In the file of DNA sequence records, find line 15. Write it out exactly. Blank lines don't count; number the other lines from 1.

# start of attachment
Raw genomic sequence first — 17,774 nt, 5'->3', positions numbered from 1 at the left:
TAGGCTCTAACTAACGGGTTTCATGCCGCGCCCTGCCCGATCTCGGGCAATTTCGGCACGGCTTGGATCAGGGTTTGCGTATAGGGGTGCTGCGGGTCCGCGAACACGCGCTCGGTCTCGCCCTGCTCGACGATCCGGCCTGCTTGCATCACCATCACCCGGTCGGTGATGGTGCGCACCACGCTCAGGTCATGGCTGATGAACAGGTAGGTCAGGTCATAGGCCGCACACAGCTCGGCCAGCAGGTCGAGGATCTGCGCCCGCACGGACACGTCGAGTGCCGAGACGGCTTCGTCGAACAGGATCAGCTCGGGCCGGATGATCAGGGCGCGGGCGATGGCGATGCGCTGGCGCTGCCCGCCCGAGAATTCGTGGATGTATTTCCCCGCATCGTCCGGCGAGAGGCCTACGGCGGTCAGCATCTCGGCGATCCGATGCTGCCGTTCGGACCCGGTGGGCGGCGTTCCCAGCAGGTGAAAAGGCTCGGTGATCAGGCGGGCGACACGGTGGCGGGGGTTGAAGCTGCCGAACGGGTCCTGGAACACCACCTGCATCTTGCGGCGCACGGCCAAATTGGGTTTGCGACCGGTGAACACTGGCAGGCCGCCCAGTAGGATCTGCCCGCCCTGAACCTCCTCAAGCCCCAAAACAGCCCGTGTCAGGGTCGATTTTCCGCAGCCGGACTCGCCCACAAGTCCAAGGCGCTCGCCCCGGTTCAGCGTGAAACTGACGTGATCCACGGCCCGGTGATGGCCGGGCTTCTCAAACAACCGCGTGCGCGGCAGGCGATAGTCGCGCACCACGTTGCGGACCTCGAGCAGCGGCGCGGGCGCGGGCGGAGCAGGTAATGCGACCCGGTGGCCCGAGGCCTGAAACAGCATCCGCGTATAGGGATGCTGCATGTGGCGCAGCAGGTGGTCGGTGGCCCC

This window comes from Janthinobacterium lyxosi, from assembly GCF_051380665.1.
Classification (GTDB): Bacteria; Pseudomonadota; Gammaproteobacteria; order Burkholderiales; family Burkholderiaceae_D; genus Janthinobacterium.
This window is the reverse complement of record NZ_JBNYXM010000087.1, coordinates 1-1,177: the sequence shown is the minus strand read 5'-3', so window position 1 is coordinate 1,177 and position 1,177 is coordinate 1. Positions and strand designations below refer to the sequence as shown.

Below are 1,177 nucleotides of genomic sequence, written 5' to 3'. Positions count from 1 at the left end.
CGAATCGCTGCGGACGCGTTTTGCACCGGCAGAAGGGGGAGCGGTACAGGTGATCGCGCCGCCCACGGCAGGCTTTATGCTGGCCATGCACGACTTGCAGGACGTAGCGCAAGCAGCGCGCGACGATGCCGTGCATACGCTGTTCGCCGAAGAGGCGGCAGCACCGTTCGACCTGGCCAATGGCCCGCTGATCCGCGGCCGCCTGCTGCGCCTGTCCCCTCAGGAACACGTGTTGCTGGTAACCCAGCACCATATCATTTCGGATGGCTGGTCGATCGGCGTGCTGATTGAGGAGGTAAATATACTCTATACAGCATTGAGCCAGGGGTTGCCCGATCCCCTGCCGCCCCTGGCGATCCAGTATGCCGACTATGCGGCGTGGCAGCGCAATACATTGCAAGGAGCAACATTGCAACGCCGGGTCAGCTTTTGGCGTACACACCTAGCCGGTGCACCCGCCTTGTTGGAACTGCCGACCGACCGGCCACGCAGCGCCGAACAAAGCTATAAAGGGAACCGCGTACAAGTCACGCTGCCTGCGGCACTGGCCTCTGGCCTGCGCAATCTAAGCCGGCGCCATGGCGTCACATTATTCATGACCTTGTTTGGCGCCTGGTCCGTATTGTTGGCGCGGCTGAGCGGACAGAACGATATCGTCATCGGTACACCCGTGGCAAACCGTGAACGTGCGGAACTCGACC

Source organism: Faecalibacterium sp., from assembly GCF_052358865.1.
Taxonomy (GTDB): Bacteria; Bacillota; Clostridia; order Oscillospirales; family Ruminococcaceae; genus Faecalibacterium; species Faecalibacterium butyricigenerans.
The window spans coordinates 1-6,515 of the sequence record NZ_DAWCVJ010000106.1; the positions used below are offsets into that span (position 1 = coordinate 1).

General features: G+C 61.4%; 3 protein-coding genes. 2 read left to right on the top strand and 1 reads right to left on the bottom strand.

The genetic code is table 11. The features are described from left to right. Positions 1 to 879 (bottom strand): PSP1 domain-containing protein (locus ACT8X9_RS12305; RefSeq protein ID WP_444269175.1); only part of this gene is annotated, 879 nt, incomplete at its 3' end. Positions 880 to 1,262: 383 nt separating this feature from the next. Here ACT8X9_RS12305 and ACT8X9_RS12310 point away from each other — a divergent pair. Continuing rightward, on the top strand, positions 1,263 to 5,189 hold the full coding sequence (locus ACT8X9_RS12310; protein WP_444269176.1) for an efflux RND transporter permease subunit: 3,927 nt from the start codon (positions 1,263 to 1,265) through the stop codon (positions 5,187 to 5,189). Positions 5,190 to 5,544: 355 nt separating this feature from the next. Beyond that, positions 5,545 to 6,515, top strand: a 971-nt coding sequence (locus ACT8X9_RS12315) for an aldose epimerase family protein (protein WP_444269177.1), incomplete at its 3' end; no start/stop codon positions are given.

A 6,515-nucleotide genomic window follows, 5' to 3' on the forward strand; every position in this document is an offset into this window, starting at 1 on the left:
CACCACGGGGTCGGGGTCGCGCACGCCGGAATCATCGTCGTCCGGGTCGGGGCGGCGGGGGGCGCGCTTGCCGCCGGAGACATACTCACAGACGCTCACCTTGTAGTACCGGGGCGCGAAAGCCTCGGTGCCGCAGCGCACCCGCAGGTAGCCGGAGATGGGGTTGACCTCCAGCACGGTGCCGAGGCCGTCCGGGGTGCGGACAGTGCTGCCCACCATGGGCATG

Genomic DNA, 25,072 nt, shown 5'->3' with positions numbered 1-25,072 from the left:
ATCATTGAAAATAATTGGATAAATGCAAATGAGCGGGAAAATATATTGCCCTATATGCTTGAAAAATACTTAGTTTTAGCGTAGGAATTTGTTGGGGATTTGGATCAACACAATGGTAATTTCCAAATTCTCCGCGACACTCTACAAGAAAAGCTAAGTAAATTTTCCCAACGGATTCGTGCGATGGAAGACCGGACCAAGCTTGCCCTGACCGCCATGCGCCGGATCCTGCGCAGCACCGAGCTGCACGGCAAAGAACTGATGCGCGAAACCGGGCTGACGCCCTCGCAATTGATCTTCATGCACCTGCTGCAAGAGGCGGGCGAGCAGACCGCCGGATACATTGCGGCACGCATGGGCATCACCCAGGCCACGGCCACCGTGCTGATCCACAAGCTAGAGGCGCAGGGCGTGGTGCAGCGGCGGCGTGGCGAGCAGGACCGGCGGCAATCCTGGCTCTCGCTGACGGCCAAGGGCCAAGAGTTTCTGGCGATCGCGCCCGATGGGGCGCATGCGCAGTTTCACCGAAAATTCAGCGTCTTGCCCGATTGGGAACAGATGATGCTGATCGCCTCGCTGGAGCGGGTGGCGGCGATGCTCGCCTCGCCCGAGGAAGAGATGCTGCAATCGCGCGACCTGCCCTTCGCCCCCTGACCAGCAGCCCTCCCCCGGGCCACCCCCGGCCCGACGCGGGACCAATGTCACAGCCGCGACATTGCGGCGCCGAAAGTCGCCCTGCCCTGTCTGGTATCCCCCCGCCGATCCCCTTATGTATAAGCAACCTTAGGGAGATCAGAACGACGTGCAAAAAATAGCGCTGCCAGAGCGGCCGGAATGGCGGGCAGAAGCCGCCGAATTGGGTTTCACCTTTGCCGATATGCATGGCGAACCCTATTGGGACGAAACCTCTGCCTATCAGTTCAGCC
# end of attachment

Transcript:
Genomic DNA, 25,072 nt, shown 5'->3' with positions numbered 1-25,072 from the left: